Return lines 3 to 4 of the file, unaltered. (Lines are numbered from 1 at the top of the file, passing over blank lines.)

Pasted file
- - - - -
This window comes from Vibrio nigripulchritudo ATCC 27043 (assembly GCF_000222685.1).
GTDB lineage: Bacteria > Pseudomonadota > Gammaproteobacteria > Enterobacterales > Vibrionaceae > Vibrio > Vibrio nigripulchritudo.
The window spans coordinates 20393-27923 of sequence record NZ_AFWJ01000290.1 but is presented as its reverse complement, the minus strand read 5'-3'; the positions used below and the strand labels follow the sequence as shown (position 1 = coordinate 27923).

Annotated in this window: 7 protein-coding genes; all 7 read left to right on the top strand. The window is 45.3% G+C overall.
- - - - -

The window spans coordinates 20393-27923 of sequence record NZ_AFWJ01000290.1 but is presented as its reverse complement, the minus strand read 5'-3'; the positions used below and the strand labels follow the sequence as shown (position 1 = coordinate 27923).

Annotated in this window: 7 protein-coding genes; all 7 read left to right on the top strand. The window is 45.3% G+C overall.